Hauora Taiwhenua Rural Student Research Scholarships and BNZ Rural Development Scholarship.

Tuesday, July 18th, 2023 | claly44p | No Comments

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Hauora Taiwhenua Rural Health Network is pleased to announce the availability of three $5,000 Rural Student Research Scholarships for the 2023/24 year.

Two of the Scholarships are open to any health students to support a 12-week elective/studentship, and/or research placement within a rural community of the student’s choice. A BNZ Rural Development scholarship is available to any year two and above Medical Student for the same period.

Previous examples of research include 2022 recipient of one of the research scholarships, Krystyna Glavinovic, a second-year medical student from the University of Auckland. Krystyna conducted a research project titled: Understandings and experiences of climate change in rural general practices in Aotearoa-New Zealand

Supervised by Dr Kyle Eggleton of the University of Auckland and A/Prof Alex Macmillan of the University of Otago, Krystyna undertook the study to determine the understandings, experiences and sense of preparedness of rural general practice staff in Aotearoa-New Zealand with respect to climate change and associated adverse weather events.

In 2023, Samantha Menzies, fourth-year medical student at Tauranga Hospital, was the recipient of the BNZ Rural Development Scholarship. She has since been conducting a research project with Dr Kyle Eggleton.

“Our project was a rapid review of the available literature about rural healthcare ethics. It is the first research paper to describe rural doctors’ unique ethical challenges compared to urban doctors. It is currently awaiting a peer review and is informing the development of a teaching resource about medical ethics for medical students.”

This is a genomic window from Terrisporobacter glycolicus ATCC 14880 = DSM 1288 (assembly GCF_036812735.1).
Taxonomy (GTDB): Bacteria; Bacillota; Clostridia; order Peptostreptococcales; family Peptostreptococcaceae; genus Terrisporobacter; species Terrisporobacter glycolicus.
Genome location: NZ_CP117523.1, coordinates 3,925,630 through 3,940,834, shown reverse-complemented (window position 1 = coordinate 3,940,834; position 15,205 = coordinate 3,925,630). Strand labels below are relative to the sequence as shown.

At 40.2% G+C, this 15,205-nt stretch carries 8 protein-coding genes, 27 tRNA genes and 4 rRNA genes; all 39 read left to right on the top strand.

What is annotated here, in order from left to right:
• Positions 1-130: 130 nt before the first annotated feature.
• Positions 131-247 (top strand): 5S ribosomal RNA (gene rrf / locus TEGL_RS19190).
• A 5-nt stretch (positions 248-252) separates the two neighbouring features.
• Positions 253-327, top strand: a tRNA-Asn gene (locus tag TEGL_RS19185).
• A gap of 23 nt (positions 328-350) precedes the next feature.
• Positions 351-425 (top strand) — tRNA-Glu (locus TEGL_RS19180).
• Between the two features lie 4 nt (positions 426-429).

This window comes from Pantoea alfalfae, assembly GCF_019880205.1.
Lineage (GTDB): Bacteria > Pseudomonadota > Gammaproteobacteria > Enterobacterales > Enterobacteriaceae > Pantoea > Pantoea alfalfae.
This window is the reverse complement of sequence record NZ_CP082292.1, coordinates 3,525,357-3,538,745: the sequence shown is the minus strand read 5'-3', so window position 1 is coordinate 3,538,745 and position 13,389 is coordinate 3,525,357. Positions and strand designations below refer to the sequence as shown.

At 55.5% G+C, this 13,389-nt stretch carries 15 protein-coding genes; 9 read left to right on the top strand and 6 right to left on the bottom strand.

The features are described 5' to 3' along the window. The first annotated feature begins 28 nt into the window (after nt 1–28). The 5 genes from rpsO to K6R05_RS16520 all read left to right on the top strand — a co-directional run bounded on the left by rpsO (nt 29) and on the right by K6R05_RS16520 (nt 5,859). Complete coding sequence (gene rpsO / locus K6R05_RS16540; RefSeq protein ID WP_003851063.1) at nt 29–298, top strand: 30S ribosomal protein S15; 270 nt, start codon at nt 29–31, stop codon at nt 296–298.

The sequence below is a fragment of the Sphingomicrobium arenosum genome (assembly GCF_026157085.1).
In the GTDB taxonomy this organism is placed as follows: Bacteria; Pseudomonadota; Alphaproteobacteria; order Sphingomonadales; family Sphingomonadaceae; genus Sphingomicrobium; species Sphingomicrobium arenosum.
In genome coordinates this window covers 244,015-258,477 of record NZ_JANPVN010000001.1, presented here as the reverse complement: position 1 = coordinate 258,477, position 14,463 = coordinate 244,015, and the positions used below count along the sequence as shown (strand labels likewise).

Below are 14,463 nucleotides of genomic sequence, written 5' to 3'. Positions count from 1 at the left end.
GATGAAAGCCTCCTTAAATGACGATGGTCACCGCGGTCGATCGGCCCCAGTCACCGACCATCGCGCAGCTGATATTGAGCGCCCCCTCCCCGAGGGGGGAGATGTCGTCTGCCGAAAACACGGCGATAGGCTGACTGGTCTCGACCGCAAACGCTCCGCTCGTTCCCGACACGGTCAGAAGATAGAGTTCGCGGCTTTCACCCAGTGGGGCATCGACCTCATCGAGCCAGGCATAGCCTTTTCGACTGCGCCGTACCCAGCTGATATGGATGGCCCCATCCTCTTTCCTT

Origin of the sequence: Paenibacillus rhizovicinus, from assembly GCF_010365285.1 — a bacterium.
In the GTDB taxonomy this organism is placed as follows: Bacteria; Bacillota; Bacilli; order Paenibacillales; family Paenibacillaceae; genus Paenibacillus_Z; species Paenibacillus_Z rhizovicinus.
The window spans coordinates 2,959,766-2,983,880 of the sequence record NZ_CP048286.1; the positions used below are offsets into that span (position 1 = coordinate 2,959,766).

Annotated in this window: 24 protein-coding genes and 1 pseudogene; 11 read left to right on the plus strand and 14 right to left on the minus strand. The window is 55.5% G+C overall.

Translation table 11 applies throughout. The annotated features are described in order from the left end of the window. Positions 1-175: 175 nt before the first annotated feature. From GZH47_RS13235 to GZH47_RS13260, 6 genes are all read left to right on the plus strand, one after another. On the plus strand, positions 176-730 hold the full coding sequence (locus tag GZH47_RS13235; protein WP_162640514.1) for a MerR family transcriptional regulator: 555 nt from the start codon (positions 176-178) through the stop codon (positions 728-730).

She continued to describe how “the scholarship has allowed me to explore my newfound interest in rural medicine. I got to ‘deep dive’ into the literature and have in-depth but causal discussions with Dr Kyle about the reality (both the highs and lows) of being a rural doctor, so thank you Hauora Taiwhenua Rural Health Network and BNZ for this opportunity”.

As both examples of previous projects indicate, the successful applicants are expected to write up the results of any research and attempt to get this published. In addition, the student is expected to provide an abstract for presentation at the National Rural Health Conference or comparable health conference.

Students wishing to apply should complete the attached application form and return to Hauora Taiwhenua by 1st August 2023.

Rural Student Research Scholarships and BNZ Rural Development Scholarship[10]

Congratulations Jane Taafaki on her Exceptional PhD Thesis!

Thursday, May 11th, 2023 | claly44p | No Comments

Exceptional PhD Theses are awarded when all three examiners of a candidate’s thesis agree that the thesis is among the top 10 per cent of theses examined, so it is with great pleasure to congratulate Jane Taafaki on receiving this accolade!

An exceptional person as well as an exceptional thesis, Jane’s PhD is titled The lived experiences of rural Tuvaluans navigating the Aotearoa New Zealand healthcare system” & her Primary Supervisor was Dr Jude Sligo.

Jane asked participants from Oamaru and Dunedin to record their interactions with the health care system through photovoice – a research method where participants use photographs to illustrate their experiences.  Her findings contribute to the increasing body of Tagata Pasifika health research in New Zealand and will make a positive contribution to improved health outcomes of not only Tuvaluans but by extension other Pasifika peoples in New Zealand.

For more information on Jane & her research see the Otago Bulletin here


Masters Research Opportunity

Wednesday, May 10th, 2023 | claly44p | No Comments

The GCH Rural Health Research Group has an opportunity for a Masters project. The project would suit someone with an interest in rural health, public health or hauora Māori.

Are rural patients disadvantaged in their access to radiation oncology?